The national organization of Alpha Omega Alpha recognized School of Medicine student Kate Pearson’s research on Honduran health care in its recent online publication. Pearson, now a third-year medical student, was awarded the 2011 Alpha Omega Alpha Carolyn L. Kuckein Student Research Fellowship and used the funding to investigate the barriers to providing medical care to different parts of Honduras.
Pearson’s research focused on three different Honduran communities. Though they are near each other, one of the communities is suburban, and the other two are rural. All three locations are aided by the Honduras Outreach Medical Brigada Relief Effort (HOMBRE), a yearly medical mission trip organized by first-year School of Medicine students.
After a year of research, Pearson found a heavy burden for the remote communities in trying to access healthcare. Challenges include cost, facility overcrowding, transportation and distance to the clinic. In January 2012, her findings were presented to the local government in Yoro, Honduras.
“I was both excited and nervous to have the findings presented, knowing that it could permanently shape future trip planning,” Pearson said. “I was confident in our findings, though, and felt very empowered that the work has allowed us to tailor the mission to provide care to the most needy communities.”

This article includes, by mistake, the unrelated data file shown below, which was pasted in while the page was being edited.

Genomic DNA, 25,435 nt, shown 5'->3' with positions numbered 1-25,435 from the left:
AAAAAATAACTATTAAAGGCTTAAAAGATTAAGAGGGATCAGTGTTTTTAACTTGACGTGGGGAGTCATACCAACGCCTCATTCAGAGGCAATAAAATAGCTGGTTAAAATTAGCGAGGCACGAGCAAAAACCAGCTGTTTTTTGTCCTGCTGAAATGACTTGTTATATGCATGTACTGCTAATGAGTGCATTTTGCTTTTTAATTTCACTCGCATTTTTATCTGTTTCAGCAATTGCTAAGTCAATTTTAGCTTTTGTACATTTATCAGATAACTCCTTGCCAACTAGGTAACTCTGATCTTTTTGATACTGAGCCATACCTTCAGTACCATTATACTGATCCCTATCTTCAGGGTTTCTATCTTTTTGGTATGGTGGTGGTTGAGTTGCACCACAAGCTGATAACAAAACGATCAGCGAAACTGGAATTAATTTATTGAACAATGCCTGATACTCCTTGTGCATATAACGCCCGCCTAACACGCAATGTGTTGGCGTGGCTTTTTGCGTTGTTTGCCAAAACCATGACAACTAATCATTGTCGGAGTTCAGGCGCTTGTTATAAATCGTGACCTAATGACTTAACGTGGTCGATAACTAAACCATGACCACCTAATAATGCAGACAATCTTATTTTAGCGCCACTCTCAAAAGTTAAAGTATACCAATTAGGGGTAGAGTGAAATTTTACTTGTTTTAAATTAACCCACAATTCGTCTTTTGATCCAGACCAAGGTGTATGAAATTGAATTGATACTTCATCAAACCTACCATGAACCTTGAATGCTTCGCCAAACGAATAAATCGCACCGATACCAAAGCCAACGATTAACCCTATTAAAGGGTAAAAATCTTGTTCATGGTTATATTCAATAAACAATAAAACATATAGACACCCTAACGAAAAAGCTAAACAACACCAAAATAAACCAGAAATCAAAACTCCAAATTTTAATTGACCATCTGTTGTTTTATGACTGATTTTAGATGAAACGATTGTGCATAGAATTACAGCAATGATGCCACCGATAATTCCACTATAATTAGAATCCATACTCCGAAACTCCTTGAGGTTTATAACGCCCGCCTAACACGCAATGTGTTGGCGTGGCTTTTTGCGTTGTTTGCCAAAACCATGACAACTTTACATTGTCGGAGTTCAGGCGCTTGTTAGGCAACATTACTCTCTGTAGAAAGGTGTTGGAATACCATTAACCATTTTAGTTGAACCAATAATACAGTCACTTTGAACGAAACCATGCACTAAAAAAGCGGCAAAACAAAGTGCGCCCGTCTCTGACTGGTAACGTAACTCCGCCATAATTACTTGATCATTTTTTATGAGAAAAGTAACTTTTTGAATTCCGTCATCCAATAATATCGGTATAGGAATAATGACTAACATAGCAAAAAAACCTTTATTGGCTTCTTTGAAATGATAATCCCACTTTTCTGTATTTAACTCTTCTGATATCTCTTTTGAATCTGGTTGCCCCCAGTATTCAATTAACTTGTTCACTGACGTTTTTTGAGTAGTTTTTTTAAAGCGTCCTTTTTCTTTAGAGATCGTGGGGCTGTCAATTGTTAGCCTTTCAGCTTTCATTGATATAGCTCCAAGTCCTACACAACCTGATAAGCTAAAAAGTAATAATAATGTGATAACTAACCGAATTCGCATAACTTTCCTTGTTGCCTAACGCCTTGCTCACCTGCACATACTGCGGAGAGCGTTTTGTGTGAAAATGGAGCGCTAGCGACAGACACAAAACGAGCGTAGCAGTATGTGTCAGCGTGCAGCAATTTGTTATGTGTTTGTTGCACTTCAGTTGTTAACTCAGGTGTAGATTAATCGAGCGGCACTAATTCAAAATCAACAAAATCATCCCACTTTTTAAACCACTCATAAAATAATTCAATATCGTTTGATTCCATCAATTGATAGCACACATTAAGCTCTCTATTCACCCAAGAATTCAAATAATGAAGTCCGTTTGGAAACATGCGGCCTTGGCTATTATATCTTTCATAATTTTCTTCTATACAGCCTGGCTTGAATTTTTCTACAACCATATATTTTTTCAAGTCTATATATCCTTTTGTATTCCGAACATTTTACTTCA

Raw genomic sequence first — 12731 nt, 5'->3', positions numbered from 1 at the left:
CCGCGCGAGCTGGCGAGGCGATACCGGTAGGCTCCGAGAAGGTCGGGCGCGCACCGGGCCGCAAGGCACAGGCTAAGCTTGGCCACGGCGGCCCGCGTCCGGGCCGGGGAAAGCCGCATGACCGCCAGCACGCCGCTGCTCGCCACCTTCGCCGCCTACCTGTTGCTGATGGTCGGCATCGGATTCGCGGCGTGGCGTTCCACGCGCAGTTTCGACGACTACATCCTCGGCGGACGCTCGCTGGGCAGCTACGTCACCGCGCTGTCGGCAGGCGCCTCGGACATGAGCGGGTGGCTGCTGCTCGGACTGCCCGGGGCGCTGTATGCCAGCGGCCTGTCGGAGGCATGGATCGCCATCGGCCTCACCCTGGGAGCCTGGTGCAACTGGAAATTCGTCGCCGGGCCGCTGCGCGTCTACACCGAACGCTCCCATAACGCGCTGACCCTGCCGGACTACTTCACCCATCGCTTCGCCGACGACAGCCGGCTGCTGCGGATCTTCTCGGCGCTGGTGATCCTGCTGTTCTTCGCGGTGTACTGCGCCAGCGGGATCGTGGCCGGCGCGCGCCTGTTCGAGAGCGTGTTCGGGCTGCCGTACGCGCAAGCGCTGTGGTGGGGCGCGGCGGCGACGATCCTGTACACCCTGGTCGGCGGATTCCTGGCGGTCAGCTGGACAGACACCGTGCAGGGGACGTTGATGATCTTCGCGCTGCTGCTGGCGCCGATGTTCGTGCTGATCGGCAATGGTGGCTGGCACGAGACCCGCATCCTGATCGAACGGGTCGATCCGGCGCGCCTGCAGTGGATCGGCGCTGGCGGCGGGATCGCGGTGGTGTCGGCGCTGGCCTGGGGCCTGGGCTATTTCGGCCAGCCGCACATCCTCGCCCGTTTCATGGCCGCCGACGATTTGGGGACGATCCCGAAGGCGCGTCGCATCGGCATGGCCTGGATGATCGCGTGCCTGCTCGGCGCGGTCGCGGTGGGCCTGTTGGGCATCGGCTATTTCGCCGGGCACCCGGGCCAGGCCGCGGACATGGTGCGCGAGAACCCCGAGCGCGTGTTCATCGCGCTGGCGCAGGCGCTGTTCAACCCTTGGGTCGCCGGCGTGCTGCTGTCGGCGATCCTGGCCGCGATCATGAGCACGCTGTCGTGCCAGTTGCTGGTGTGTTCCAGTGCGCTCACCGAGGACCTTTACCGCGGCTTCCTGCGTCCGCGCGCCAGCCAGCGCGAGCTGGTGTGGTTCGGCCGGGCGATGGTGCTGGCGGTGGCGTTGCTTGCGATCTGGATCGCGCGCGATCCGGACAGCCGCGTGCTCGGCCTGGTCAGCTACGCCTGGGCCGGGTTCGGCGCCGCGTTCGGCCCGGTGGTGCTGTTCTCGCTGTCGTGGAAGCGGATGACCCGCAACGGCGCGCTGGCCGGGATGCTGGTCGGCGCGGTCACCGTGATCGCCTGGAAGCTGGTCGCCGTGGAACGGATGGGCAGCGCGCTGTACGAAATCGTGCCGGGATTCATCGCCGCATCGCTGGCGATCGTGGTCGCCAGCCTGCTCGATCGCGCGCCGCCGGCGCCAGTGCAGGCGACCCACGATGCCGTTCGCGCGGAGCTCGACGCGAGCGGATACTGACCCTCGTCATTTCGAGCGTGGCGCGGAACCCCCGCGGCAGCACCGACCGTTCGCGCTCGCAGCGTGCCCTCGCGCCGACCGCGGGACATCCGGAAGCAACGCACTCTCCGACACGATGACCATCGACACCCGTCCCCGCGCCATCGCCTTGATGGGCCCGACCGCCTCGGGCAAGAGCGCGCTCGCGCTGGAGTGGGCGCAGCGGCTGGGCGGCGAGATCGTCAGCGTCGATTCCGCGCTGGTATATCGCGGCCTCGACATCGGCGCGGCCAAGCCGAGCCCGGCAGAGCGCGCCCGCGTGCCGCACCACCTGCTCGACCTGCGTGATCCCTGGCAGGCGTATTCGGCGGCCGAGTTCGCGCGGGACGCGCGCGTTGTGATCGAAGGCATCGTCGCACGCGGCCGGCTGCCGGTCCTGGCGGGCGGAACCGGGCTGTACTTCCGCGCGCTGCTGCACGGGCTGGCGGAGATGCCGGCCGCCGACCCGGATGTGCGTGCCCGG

In addition to sharing the results with the Honduran people, Pearson was first-author on a manuscript of her work published in the International Journal of Family Medicine. She now has completed the research fellowship, but remains focused on finding ways to provide excellent patient care as she pursues her career in medicine.
“The experience has continued to motivate me both in pursuing research and in my medical education. It continues to remind me how valuable a medical education is — and how a small community and a small team of thoughtful health professionals can come together to make powerful change.”